Rapist Impregnates Comatose Woman in Nursing Home


She is six months pregnant, but for her there will be no baby showers, no gleeful decoration of the nursery, no stubborn search for just the right name.

She has been in a coma for 10 of her 29 years--and she was in a coma last summer, living in a nursing home, when she was impregnated by a rapist.

Her parents have ruled out abortion. So her pregnancy progresses, leading to a joyous event from which she will derive no joy.

Her own life had started with so much promise. She was bright, attractive and fun-loving, but also straight-laced and thoughtful, classmates said. “She was very caring if somebody was going through a difficult time, just sensitive to other people’s needs,” said Kathleen Vergo, now a pharmacist.

A National Honor Society student, she enrolled at Cornell University in August 1984, aiming for a possible career in psychology. In March 1985, however, she took an unexplained leave of absence.


Five days before Christmas 1985, at age 19, she was driving her boyfriend to his job at an Ithaca grocery store. At 2:20 a.m., her 1979 Dodge sedan hit a patch of ice on a rural road, skidded 35 feet and slammed into a tree.

The boyfriend broke bones in his arm and leg, banged his head and cannot remember the crash. His girlfriend was not so fortunate. Doctors hoped that she would come out of her coma within a week, but nothing happened.

She was transferred to hospitals in Syracuse, N.Y.; Pittsburgh; and Boston. Under the strain, her parents eventually broke up. Finally, the family moved her to the new Westfall Health Care Center in Brighton, a Rochester suburb.

At year’s end, the nursing staff noticed that her belly was swelling. They ruled out a digestive blockage and other possible ailments before calling in her family, and the police, on New Year’s Eve: Not only had she been raped, she was already 4 1/2 months pregnant.

Acting as guardians, her parents rejected an abortion on religious grounds and decided that their daughter, who turns 30 in April, would have kept the baby, law enforcement sources said.

“I believe that that is what she would want,” said Vicky Hansen, one of the woman’s closest friends when they attended a Roman Catholic high school for girls in a Rochester suburb. Her theology class discussed the ethics of abortion on several occasions.

“In the case of rape, if she went to a doctor the next day, I don’t know what she would have thought about that,” Hansen said. “But after finding out when the baby is four months, five months along, she would definitely be in favor of having it.”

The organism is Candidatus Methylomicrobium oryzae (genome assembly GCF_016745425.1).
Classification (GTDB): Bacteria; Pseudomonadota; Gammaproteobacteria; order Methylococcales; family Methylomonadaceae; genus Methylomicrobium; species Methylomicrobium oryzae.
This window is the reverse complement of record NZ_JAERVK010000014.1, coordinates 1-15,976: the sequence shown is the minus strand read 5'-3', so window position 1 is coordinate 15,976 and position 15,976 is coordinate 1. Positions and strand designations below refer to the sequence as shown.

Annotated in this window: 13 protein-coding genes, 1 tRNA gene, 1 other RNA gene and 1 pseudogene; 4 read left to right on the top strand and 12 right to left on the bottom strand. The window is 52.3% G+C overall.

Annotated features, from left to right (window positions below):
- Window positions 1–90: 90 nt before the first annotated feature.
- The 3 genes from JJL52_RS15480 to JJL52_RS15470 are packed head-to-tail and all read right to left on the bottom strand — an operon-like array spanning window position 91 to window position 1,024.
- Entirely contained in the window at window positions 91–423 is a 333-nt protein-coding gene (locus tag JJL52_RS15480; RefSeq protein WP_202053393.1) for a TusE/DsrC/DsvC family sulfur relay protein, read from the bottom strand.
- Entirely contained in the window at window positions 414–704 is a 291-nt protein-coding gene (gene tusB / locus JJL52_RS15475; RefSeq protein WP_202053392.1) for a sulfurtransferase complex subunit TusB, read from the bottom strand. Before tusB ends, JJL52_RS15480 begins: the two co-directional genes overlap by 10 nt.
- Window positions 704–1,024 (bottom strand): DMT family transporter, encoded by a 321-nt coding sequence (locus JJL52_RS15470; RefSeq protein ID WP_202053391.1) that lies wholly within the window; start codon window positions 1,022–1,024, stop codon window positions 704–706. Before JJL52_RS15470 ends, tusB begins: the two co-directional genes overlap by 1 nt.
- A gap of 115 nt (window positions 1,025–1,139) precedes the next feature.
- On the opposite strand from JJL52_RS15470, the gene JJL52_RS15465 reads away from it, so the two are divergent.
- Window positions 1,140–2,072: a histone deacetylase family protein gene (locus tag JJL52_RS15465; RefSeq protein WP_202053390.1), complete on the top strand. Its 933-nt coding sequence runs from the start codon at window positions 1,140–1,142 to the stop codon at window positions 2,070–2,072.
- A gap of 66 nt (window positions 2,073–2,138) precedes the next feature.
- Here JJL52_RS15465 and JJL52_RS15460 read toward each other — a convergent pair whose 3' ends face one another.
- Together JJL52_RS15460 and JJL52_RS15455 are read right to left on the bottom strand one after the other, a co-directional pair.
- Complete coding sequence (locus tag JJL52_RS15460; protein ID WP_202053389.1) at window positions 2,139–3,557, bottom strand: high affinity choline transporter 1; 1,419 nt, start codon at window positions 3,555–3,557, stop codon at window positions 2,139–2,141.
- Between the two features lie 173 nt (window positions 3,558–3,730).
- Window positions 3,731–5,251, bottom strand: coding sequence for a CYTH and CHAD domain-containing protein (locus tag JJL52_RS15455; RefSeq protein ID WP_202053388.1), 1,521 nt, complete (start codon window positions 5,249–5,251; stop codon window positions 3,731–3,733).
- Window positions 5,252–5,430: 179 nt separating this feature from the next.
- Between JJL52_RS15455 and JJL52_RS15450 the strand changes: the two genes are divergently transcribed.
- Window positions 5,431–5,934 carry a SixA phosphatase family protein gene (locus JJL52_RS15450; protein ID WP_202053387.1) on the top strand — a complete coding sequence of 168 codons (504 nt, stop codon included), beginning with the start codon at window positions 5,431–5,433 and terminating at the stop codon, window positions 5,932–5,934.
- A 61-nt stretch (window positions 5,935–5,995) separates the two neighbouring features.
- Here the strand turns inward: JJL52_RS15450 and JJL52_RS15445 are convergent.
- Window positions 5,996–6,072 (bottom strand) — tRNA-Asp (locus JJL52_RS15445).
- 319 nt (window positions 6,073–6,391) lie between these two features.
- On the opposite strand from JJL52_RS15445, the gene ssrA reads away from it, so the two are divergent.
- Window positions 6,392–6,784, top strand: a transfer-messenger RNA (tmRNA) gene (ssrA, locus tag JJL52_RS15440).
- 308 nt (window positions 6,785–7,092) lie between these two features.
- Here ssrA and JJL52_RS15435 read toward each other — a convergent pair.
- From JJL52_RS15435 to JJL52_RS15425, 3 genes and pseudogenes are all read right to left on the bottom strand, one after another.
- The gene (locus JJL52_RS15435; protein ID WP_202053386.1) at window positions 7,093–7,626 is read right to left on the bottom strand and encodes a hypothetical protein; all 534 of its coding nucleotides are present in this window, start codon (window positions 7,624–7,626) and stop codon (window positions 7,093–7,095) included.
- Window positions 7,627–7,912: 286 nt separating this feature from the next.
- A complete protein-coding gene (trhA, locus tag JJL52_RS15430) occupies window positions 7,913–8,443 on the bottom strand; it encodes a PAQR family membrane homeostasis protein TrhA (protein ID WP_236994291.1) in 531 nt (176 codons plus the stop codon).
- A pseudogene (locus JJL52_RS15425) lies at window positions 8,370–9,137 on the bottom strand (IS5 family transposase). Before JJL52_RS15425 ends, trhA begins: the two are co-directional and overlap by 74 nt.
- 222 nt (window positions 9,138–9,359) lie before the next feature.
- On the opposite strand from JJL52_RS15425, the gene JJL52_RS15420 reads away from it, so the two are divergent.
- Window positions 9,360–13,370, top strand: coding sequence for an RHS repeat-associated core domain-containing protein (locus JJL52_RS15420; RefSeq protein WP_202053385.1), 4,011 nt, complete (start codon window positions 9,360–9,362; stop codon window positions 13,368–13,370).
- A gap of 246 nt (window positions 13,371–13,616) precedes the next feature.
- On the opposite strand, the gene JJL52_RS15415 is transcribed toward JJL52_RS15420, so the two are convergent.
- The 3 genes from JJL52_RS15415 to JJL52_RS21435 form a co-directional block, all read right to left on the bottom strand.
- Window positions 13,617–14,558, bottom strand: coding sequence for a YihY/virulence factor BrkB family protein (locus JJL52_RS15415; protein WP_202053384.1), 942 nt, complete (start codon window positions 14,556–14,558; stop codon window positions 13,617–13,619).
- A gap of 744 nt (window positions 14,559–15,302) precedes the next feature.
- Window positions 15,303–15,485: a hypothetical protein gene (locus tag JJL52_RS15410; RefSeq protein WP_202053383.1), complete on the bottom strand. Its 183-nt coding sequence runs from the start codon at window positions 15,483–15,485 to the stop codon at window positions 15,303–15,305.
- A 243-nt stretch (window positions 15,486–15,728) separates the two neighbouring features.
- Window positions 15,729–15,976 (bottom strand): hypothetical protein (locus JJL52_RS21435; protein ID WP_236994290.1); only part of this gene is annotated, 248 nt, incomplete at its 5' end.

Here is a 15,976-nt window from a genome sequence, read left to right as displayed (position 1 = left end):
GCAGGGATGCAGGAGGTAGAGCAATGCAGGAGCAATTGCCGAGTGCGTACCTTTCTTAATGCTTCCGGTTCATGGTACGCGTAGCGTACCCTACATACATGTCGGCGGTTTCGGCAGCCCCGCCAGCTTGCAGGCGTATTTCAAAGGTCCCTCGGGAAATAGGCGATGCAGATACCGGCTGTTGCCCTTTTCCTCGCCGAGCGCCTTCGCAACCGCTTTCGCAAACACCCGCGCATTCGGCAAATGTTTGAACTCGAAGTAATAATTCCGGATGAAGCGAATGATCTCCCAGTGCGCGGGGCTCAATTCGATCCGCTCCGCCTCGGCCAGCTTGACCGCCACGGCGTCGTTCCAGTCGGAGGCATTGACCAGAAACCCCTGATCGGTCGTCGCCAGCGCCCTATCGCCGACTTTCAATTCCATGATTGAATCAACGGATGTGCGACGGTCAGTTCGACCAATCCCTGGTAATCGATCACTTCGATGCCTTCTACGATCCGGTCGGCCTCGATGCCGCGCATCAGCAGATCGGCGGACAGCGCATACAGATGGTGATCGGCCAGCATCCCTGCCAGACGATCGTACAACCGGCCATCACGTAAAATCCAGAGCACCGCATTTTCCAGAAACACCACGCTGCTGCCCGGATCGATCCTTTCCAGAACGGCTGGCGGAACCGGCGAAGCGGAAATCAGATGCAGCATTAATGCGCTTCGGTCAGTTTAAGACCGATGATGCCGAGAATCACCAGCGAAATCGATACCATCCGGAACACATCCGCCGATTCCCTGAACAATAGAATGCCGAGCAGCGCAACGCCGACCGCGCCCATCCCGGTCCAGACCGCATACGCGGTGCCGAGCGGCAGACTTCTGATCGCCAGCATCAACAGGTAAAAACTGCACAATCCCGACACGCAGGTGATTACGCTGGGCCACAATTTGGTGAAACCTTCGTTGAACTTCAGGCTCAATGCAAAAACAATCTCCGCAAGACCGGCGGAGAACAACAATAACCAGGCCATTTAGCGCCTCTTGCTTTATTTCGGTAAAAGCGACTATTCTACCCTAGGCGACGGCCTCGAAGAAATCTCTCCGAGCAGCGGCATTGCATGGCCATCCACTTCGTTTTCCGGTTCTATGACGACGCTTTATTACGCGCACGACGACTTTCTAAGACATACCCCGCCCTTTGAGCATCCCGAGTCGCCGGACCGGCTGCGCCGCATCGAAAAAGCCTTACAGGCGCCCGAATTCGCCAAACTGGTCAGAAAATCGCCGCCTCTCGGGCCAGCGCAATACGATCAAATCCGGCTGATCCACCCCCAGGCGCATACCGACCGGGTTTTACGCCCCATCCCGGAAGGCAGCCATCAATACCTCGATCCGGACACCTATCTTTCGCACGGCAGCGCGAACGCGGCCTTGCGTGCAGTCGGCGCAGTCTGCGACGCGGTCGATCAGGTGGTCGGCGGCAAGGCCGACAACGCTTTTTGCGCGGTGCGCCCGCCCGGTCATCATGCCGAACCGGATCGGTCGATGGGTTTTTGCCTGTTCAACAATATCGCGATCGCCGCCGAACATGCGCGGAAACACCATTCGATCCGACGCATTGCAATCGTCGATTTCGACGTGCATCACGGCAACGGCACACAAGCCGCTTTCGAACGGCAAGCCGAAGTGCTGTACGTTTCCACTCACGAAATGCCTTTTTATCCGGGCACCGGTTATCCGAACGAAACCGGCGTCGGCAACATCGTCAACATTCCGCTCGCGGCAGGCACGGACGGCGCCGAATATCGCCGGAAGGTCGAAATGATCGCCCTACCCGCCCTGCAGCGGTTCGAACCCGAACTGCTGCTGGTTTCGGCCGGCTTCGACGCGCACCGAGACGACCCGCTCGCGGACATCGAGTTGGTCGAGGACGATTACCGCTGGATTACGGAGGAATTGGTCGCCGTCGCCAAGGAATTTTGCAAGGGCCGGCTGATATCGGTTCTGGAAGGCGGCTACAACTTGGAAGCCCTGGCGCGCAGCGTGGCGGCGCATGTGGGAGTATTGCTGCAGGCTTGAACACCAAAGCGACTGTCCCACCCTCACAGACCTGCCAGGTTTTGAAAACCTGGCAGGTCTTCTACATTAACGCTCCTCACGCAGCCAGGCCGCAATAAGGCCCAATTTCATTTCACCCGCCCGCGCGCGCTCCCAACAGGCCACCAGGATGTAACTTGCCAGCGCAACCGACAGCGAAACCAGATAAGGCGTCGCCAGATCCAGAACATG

Although a few women have fallen into comas or suffered brain death while pregnant, doctors said this is the first documented case of someone becoming pregnant while already incapacitated. Medical ethicists are divided over whether the pregnancy should proceed.

“I don’t think women should be used as vessels without their consent for the sake of other people,” said George Annas, professor of health law at Boston University School of Medicine.

“Let’s suppose the family had decided they wanted to have a grandchild and so they artificially inseminated her. Would you say it’s the family’s prerogative? I think most people would be horrified at that notion.”

But Jane Greenlaw, a lawyer who teaches medical ethics at the University of Rochester School of Medicine, believes that it is the family’s private business. “I think it’s wrong to assume that one of the choices has more moral implications than the other,” she said.

Meanwhile, in September, a nurse’s aide at the 145-bed Westfall center was charged with fondling a 49-year-old female patient. The same man was arrested the next month on charges of posing as a gynecologist and sex therapist and offering to conduct pelvic exams in the basement of a home.

Police said that between five and 10 employees, ex-employees and visitors are suspects in the rape, but would not say if the aide is among them.

Investigators know that they will not have the benefit of testimony from the victim. But using traditional detective work as well as DNA analysis, Brighton Police Chief Thomas Voelkl said he was confident that “a suspect will be, at some point, identified and brought to justice.”

Neurologists think it unlikely that the woman, now under close watch at Strong Memorial Hospital, retains any conscious awareness of her surroundings. Her eyes open and close and she makes grunting sounds, but such reflex actions can remain in people who are severely brain-damaged.

The baby, if brought to full term, will be born in May. A family member is said to be considering rearing the child.